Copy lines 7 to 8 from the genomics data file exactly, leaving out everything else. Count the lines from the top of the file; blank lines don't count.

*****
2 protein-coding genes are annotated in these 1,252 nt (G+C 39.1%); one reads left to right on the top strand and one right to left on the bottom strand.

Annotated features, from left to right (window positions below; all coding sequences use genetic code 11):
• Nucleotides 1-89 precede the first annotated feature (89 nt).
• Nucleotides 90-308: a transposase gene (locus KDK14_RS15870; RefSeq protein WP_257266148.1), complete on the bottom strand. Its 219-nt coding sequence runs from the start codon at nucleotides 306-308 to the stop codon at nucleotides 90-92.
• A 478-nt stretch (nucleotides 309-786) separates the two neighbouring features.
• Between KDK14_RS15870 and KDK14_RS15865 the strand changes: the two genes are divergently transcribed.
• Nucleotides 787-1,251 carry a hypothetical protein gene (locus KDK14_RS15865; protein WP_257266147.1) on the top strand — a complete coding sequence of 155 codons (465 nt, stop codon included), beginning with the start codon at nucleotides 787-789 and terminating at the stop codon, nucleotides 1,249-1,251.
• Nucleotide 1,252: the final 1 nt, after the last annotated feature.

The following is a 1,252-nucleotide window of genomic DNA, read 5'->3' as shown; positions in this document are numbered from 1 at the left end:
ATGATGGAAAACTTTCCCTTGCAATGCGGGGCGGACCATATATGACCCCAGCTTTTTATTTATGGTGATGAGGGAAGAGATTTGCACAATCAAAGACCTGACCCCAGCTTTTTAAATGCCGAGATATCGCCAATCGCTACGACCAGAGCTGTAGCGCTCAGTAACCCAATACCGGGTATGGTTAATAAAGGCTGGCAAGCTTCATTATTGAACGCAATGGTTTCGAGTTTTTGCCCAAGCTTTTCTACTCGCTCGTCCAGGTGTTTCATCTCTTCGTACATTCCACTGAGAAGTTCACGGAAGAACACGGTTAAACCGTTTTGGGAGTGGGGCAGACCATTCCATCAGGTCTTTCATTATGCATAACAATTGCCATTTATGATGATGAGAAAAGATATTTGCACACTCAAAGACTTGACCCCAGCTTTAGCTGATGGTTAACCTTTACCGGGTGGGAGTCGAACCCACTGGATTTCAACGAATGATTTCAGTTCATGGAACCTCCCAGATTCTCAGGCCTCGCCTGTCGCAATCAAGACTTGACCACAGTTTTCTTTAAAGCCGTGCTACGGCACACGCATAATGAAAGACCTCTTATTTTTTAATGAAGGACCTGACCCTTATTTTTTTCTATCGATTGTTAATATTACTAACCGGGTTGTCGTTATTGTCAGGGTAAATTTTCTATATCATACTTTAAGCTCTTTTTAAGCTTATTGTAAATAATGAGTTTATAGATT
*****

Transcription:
• Nucleotides 787-1,251 carry a hypothetical protein gene (locus KDK14_RS15865; protein WP_257266147.1) on the top strand — a complete coding sequence of 155 codons (465 nt, stop codon included), beginning with the start codon at nucleotides 787-789 and terminating at the stop codon, nucleotides 1,249-1,251.
• Nucleotide 1,252: the final 1 nt, after the last annotated feature.